Off the bat, you can tell that Aviles was going to have a difficult time making that play to first base. When I watched it, I thought it was an infield single all the way, especially with Ramirez's speed. But someone on the Marlins had Reyes continue home, and first baseman Kevin Youkilis makes the throw and play at the plate to get Reyes out.

This is a perfect time to use win probability to evaluate a decision on the basepaths. Using The Hardball Times'Win Probability Inquirer, we can determine an estimate of what the Marlins' chances of scoring were in that situation and find the breakeven point for this decision. Just because the play did not succeed that time does not mean it was a mistake, but how often would third base coach Joe Espada and Jose Reyes have to be right in sending home Reyes for it to be a good move?

Base-Out State Win Probability WPA
Start: Bases loaded, 2 outs, Tied 0.575 --
End: First and second, 2 outs, Up 1 run 0.660 0.085
End: Start next inning, Tied 0.500 -0.075

This shows you the difference between succeeding and failing in that play. If the Marlins score the run, they gain an 8.5 percent chance of winning the game. If the Marlins miss and make the final out, they lose a 7.5 percent chance to win. When you do the math, it turns out the move had a breakeven point of 53 percent; that means that Espada and Reyes had to think they had a 53 percent chance to score on the play for the decision to be a good one

Now, consider the play itself. Reyes took a decent turn at third base but slowed up about halfway to the plate before trying to speed through. Espada was pointing at home plate, which is not the typical 'waving home" signal but does seem a signal to send the runner anyway. Keep in mind that this is after Ramirez has already run past this camera.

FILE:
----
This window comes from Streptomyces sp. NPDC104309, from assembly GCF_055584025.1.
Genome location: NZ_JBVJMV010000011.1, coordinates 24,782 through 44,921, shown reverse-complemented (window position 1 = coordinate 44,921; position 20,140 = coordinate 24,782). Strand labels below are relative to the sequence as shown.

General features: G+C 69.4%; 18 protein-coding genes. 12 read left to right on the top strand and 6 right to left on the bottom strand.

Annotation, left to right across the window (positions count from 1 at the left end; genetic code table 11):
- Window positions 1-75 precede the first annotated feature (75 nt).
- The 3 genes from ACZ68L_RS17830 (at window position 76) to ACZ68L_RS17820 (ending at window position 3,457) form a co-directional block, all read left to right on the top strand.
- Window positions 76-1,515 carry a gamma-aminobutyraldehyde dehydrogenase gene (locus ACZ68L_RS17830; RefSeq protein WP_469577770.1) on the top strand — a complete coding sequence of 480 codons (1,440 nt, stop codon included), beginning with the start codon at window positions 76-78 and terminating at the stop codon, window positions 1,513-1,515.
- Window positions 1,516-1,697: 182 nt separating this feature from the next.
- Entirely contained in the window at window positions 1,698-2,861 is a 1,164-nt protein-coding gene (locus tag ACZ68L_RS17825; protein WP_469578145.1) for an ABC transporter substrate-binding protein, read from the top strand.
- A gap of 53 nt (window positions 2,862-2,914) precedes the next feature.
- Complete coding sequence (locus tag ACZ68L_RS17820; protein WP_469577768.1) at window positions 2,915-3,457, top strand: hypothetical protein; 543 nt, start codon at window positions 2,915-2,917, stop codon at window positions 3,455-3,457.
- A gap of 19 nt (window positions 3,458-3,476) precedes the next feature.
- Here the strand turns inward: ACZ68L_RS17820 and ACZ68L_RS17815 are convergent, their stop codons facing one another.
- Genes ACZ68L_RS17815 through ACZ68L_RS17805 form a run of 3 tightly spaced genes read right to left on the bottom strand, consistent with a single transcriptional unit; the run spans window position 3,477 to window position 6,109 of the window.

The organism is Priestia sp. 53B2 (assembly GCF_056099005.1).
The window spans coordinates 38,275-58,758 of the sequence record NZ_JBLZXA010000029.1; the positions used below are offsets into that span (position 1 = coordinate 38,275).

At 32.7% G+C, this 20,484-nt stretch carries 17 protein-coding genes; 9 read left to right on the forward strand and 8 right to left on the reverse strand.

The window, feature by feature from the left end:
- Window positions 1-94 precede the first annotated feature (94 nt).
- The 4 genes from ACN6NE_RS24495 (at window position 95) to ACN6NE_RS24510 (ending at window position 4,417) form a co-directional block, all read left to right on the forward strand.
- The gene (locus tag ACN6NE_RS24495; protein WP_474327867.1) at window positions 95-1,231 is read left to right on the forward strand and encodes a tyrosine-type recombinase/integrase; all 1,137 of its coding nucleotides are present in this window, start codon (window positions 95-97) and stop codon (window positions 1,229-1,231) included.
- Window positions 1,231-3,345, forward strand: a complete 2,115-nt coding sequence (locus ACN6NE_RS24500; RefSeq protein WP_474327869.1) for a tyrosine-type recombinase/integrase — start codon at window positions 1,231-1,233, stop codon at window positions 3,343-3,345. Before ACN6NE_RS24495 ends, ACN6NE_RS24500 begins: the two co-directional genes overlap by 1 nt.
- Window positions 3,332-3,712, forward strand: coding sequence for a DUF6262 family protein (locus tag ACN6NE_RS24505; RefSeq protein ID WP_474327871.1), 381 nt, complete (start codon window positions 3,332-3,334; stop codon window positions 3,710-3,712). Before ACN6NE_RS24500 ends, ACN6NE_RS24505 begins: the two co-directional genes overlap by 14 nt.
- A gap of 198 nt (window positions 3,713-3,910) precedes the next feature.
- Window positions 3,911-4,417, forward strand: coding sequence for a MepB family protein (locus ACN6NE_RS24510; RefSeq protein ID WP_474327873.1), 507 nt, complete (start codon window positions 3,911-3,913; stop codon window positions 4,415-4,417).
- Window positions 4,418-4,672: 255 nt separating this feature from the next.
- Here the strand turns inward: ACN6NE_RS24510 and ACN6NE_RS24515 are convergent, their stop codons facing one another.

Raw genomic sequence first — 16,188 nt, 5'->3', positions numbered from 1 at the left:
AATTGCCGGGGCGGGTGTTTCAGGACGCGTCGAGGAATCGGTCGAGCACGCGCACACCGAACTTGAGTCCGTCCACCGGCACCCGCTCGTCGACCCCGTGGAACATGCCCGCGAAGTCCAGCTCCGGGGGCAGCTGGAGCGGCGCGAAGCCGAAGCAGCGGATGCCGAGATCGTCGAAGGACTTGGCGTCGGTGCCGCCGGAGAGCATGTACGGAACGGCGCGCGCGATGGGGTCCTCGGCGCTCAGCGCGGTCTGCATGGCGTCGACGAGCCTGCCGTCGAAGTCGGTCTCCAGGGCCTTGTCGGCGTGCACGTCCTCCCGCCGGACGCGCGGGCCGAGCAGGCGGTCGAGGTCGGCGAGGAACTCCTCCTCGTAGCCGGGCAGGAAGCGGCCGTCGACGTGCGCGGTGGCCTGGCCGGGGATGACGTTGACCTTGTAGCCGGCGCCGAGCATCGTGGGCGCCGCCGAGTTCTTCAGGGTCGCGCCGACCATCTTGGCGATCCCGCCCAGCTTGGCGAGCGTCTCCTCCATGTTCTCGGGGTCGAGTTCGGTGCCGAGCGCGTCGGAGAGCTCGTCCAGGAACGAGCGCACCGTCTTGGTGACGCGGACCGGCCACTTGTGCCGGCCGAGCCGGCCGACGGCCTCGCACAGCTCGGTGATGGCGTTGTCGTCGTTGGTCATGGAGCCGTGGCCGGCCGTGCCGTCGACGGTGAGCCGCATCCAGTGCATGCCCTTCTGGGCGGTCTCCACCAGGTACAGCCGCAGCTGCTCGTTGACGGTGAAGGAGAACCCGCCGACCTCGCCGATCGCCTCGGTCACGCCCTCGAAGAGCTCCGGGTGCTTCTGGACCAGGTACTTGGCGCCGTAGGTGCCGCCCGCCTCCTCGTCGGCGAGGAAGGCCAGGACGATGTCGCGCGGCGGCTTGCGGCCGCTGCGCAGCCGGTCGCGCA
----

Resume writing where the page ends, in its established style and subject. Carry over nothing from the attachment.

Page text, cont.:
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Did Reyes have a 53 percent chance of scoring the run? Color commentator Tommy Hutton made it sound like Reyes had little chance of scoring, even if he had not let up for a second halfway down the third base line. On the throw, he was beaten by a country mile, so that does not help the situation. It is an interesting decision in that the game was close and, often in those cases, you play for the run rather than playing it safe. But on an infield single, trying to get home seemed questionable even for the speedy Reyes.

There is an additional qualifier here. Tack on the fact that Giancarlo Stanton was coming up next to the plate, and it does seem a little more questionable to risk the out at home. Stanton is the team's best hitter at the moment, and despite the fact that, in retrospect, he had a bad night at the plate in striking out four times, Espada and company had the option to play for Stanton driving in the run rather than risk the out on what would have at least been a close play.

While the first situation was a microcosm of the struggles the Fish have had hitting with runners in scoring position, the second one was a combination of decision-making and bad breaks that also led to a lack of runs scored. The decision was not mine to make, but I will put it up to the Fish Stripes readers: over / under 53 percent for that Reyes play to score?